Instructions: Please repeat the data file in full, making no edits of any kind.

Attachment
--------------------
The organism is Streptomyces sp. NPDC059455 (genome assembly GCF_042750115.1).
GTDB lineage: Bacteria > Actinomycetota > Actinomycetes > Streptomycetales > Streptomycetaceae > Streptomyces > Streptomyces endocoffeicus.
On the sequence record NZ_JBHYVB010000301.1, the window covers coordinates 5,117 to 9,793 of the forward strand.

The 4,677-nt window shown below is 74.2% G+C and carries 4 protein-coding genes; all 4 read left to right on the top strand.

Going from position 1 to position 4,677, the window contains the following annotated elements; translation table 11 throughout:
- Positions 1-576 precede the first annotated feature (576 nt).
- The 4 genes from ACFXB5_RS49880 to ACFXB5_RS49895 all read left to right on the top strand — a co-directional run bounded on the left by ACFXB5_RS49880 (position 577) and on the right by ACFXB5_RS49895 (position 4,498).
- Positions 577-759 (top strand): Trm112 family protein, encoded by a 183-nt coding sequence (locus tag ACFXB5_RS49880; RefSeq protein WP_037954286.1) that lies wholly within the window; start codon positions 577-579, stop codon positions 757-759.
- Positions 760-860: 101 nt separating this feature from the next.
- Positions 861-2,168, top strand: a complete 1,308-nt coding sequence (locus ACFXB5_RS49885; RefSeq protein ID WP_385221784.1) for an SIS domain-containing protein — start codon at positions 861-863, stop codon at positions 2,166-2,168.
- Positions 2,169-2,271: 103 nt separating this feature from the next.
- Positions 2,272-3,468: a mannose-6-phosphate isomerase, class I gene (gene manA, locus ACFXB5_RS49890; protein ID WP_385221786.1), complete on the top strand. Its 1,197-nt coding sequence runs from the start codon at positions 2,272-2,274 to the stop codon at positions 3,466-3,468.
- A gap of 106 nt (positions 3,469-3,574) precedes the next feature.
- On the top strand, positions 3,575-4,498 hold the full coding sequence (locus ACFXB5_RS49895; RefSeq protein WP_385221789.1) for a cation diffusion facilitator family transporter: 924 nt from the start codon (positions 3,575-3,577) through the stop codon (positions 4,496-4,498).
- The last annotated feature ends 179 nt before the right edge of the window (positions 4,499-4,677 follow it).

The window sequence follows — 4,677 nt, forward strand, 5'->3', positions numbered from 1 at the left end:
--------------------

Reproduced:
The organism is Streptomyces sp. NPDC059455 (genome assembly GCF_042750115.1).
GTDB lineage: Bacteria > Actinomycetota > Actinomycetes > Streptomycetales > Streptomycetaceae > Streptomyces > Streptomyces endocoffeicus.
On the sequence record NZ_JBHYVB010000301.1, the window covers coordinates 5,117 to 9,793 of the forward strand.

The 4,677-nt window shown below is 74.2% G+C and carries 4 protein-coding genes; all 4 read left to right on the top strand.

Going from position 1 to position 4,677, the window contains the following annotated elements; translation table 11 throughout:
- Positions 1-576 precede the first annotated feature (576 nt).
- The 4 genes from ACFXB5_RS49880 to ACFXB5_RS49895 all read left to right on the top strand — a co-directional run bounded on the left by ACFXB5_RS49880 (position 577) and on the right by ACFXB5_RS49895 (position 4,498).
- Positions 577-759 (top strand): Trm112 family protein, encoded by a 183-nt coding sequence (locus tag ACFXB5_RS49880; RefSeq protein WP_037954286.1) that lies wholly within the window; start codon positions 577-579, stop codon positions 757-759.
- Positions 760-860: 101 nt separating this feature from the next.
- Positions 861-2,168, top strand: a complete 1,308-nt coding sequence (locus ACFXB5_RS49885; RefSeq protein ID WP_385221784.1) for an SIS domain-containing protein — start codon at positions 861-863, stop codon at positions 2,166-2,168.
- Positions 2,169-2,271: 103 nt separating this feature from the next.
- Positions 2,272-3,468: a mannose-6-phosphate isomerase, class I gene (gene manA, locus ACFXB5_RS49890; protein ID WP_385221786.1), complete on the top strand. Its 1,197-nt coding sequence runs from the start codon at positions 2,272-2,274 to the stop codon at positions 3,466-3,468.
- A gap of 106 nt (positions 3,469-3,574) precedes the next feature.
- On the top strand, positions 3,575-4,498 hold the full coding sequence (locus ACFXB5_RS49895; RefSeq protein WP_385221789.1) for a cation diffusion facilitator family transporter: 924 nt from the start codon (positions 3,575-3,577) through the stop codon (positions 4,496-4,498).
- The last annotated feature ends 179 nt before the right edge of the window (positions 4,499-4,677 follow it).

The window sequence follows — 4,677 nt, forward strand, 5'->3', positions numbered from 1 at the left end: